Waste deal to slash landfill by 80%
Cumbria County Council has put pen to paper on a £700m deal it says will see the amount of rubbish sent to landfill reduced by 80%.
The MBT process allows waste to be shredded, dried and transformed into solid recovered fuel which can be burned to provide an alternative source of energy to fossil fuels.
A planning application for an MBT plant at Hespin Wood was approved in April and a site for the Barrow plant has been identified at the north end of the town.
The MBT plants, neither of which has been built yet, use sustainable waste technology and the deal with Shanks means the amount of waste sent to landfill will fall by 80%.
Opting for the MBT waste disposal system will also save the council having to pay out millions of pounds in fines.
All councils have been tasked with finding alternatives to landfill otherwise they face Landfill Allowance Trading Scheme (LATS) fines.
Estimates indicated Cumbria could face costs of £1.9m for 2011/12 and £3.3m for 2012/2013, rising to £5.2m in the following years if land filling at the current rate continues.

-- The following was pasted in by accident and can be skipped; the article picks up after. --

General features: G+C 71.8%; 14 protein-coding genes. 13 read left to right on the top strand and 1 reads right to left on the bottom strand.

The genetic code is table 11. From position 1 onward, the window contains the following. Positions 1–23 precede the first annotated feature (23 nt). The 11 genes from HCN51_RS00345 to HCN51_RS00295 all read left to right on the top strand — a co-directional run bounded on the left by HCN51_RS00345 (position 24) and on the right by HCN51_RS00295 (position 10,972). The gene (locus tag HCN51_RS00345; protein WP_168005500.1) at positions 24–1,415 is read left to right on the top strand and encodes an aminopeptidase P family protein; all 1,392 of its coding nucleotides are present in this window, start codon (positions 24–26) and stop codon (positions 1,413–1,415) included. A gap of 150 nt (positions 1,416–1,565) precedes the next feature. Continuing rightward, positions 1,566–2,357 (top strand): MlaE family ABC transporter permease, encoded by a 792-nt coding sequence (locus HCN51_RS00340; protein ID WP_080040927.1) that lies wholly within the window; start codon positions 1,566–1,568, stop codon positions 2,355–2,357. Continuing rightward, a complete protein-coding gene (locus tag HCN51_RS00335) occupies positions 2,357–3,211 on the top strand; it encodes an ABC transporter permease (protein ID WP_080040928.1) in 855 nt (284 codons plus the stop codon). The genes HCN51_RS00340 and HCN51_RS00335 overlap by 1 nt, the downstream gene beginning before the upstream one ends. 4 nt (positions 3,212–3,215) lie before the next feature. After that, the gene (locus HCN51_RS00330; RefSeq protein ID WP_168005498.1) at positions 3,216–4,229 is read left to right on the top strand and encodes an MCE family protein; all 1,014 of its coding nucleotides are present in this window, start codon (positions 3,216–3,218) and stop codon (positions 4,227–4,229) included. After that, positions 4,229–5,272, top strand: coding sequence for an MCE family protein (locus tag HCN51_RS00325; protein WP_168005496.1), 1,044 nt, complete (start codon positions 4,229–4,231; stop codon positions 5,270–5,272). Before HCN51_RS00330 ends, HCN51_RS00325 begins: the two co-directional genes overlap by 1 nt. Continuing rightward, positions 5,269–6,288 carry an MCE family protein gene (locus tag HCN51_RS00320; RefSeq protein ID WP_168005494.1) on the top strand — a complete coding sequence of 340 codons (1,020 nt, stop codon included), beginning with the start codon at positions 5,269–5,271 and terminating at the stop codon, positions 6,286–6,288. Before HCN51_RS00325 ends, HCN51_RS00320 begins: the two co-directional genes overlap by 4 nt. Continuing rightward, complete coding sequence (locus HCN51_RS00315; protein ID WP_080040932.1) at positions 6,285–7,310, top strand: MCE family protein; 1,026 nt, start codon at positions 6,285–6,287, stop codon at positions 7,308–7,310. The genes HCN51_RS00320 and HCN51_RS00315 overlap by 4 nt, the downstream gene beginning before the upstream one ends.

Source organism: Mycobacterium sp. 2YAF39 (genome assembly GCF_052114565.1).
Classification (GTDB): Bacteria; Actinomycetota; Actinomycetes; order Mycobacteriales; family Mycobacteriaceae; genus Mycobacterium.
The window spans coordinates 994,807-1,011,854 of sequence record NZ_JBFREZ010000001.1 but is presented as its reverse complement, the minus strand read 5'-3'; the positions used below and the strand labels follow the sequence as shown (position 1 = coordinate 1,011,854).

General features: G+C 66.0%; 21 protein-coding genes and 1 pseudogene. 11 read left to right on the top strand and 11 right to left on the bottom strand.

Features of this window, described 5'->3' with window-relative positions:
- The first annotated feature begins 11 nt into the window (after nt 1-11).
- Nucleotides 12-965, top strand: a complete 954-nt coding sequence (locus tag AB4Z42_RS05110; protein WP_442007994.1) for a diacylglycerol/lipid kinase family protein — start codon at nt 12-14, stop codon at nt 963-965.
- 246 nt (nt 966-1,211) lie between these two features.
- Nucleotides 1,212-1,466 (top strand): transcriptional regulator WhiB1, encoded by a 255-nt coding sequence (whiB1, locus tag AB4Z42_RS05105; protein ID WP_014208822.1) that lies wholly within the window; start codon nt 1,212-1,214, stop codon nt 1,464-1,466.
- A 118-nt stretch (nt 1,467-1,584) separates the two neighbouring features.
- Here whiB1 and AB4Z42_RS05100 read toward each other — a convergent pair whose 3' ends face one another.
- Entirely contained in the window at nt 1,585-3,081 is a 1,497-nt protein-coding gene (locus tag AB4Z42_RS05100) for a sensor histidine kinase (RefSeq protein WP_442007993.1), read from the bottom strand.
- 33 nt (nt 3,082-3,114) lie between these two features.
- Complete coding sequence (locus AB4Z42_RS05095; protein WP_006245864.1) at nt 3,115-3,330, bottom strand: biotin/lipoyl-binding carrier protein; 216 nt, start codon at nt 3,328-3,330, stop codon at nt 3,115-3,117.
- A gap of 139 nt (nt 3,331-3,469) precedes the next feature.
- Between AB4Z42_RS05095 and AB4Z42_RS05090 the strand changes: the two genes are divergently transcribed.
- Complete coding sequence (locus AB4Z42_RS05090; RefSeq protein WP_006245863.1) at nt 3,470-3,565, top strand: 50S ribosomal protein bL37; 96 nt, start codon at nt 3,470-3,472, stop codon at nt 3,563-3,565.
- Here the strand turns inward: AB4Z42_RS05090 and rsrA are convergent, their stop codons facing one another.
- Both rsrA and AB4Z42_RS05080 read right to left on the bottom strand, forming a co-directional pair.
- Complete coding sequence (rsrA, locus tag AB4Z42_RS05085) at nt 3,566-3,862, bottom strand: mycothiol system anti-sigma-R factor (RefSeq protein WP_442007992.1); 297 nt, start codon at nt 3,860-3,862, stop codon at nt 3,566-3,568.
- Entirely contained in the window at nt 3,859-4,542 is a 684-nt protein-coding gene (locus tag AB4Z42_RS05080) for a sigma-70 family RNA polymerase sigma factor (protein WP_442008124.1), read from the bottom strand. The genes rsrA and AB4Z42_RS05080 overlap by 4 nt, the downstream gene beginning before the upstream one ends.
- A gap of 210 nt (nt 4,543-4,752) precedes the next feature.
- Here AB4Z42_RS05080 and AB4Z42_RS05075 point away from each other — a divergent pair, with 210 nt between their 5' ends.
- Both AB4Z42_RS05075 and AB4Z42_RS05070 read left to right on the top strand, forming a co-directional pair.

Stewart Young, leader of the council, said: "This contract will truly revolutionise waste disposal in Cumbria by massively reducing the amount of rubbish sent to landfill and providing the county with a cost-effective system for dealing with waste for many years to come."
Each year the council deals with around 300,000 tonnes of waste, when the MBT plants are in operation they will process approximately 120,000 tonnes annually, with 150,000 tonnes being recycled and the remaining 30,000 tonnes going to landfill as it can't be recycled or dealt with by the MBT process.
While the two plants are set to process 120,000 tonnes a year, they have a capacity of 150,000 tonnes -a factor which takes into account future population growth during the term of the contract.
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